Your Support Can Help Stop Classroom Bullying


Bullying is an issue almost all educators have to face with their students—and for many who are already strapped with other responsibilities and limited resources, it is an issue that can oftentimes be overlooked.


Last year, thanks to donors like you, we were able to fund several inspiring anti-bullying projects. Right now, we’re matching all donations made to NEA members on requests of up to $500 on DonorsChoose.org. That’s where you come in. Browse their requests for classroom materials by location, subject area, or grade level, and help fund a classroom project today!


We are proud to see so many NEA members trying to tackle this critical concern in various creative ways:




Start bully prevention as early as kindergarten


Books, dolls, and dollhouses. That’s how Mrs. Ontiveros planned to teach her students about cooperative play and a positive classroom environment.


Her students wrote about what steps they could take to promote a bully-free classroom and role-played potential scenarios involving bullying.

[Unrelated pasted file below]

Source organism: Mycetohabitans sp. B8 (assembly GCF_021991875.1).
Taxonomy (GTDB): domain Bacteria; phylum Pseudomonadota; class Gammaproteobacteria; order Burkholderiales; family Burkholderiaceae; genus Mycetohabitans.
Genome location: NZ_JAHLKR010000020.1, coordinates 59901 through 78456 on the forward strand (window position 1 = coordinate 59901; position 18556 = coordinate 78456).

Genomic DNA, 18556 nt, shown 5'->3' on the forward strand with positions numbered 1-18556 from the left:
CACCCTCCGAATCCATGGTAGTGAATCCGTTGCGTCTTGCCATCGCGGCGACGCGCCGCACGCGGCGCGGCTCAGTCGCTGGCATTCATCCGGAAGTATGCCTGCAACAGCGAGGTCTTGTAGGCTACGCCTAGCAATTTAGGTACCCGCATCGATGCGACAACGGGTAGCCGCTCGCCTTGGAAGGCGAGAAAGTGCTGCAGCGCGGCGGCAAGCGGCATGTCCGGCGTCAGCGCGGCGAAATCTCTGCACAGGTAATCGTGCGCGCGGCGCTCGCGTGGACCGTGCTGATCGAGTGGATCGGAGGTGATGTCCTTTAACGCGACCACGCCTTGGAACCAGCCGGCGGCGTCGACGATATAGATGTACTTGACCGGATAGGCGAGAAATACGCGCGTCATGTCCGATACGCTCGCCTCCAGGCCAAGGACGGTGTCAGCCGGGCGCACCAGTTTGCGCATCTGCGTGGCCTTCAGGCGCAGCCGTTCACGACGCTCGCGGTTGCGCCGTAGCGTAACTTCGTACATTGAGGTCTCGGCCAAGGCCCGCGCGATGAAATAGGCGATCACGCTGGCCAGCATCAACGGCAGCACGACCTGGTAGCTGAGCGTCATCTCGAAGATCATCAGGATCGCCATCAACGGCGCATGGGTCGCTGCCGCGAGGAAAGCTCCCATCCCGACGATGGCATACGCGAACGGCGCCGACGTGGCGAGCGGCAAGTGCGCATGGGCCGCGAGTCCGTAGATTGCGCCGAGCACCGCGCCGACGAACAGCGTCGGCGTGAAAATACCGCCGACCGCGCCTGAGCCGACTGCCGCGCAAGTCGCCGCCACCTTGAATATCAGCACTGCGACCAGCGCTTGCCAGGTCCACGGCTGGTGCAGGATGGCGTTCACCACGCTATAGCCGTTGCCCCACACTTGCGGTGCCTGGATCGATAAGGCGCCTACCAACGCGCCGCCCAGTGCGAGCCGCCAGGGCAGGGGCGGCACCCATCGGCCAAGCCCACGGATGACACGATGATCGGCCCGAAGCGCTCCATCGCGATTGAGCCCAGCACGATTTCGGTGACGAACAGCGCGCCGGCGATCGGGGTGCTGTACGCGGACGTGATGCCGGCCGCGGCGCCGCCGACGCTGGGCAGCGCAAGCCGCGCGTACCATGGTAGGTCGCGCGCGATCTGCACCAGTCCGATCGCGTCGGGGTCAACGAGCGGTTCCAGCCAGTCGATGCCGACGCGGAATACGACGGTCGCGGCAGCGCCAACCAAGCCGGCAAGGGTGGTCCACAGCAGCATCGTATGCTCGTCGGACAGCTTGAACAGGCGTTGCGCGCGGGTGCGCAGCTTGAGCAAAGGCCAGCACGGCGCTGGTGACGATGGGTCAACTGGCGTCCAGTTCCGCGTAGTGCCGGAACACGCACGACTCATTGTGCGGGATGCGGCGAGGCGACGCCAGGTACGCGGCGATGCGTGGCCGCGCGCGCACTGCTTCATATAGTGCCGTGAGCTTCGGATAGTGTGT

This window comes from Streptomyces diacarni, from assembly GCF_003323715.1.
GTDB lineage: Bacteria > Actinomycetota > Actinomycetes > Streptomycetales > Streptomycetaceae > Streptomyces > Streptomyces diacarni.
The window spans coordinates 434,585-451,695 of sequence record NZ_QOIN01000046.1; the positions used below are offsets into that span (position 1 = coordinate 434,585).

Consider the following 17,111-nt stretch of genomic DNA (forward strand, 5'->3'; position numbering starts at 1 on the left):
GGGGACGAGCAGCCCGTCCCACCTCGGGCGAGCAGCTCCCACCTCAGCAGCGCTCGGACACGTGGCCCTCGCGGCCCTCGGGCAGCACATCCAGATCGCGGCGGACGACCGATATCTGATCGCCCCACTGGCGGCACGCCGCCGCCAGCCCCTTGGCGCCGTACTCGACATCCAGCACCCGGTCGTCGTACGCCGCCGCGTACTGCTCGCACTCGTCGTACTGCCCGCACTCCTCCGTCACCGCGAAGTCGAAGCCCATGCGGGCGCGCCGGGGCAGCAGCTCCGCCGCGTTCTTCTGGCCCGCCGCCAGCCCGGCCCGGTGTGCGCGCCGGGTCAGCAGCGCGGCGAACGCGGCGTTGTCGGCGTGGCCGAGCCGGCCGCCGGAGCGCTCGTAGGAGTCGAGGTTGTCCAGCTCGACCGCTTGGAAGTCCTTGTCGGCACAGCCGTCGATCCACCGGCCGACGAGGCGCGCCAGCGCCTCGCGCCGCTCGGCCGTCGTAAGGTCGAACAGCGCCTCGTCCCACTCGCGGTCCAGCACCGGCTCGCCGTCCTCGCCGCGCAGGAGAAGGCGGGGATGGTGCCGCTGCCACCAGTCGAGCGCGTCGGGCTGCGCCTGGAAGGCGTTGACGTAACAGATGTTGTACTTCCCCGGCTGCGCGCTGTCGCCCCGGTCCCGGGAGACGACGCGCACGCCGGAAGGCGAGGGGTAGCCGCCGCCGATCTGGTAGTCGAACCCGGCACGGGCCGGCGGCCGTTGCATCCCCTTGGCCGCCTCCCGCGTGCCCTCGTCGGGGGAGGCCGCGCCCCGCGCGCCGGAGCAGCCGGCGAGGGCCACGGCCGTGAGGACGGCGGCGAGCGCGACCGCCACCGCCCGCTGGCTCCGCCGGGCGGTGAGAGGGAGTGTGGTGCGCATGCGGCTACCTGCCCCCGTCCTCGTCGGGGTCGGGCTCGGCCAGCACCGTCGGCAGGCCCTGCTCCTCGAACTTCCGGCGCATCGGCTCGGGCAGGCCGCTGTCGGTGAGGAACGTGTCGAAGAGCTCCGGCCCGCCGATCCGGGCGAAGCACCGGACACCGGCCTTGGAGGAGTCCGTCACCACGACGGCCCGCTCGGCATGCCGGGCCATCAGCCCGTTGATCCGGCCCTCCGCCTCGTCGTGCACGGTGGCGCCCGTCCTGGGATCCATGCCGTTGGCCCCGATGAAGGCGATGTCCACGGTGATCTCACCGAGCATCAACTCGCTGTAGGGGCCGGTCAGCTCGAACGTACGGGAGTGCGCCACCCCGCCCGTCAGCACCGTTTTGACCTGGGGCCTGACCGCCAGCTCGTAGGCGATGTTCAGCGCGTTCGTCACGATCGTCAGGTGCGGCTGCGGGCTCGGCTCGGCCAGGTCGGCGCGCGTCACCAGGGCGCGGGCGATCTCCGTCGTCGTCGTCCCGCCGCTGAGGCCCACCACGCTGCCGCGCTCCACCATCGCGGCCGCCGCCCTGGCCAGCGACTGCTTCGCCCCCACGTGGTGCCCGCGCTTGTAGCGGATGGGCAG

The dollhouses helped promote sharing, taking turns, and communication among classmates.



Provide English language learners with knowledge to combat bullying


Ms. Mazzetti’s kindergarten through fourth grade students in Wisconsin come from diverse backgrounds. We all know that nothing invites a bully more than being different. Among the challenges of learning a new language and culture, her students often lacked the knowledge of how to handle a bully. And knowledge is power!


Ms. Mazzetti received books, behavior management pocket charts, magnetic letters, counting puzzle sets, and more.


These materials helped her inform students about what bullying is and how to deal with a tough situation.



Make music together and stop bullies


The wrong chords being played in music creates chaos and dissonance. The same is true in the classroom, according to Mrs. Francis, a first-grade teacher in Utah. She wanted her students to tune their ears to the sounds of how bullying creates disharmony at school and at home.


Mrs. Francis shared picture books about bullying and making friends with students and provided copies of “Bullying in Schools” to parents who began the discussion of bullying at home.


Each student also got to try out a musical instrument and have their first attempts at playing recorded. Then, after some instruction, Mrs. Francis recorded them again and let them compare the two sounds.


Lesson learned: It takes a good amount of ingenuity to combat bullying. But with the support of donors like you and the DonorsChoose.org community, we can help to cultivate empathy and positive play in classrooms around the country.




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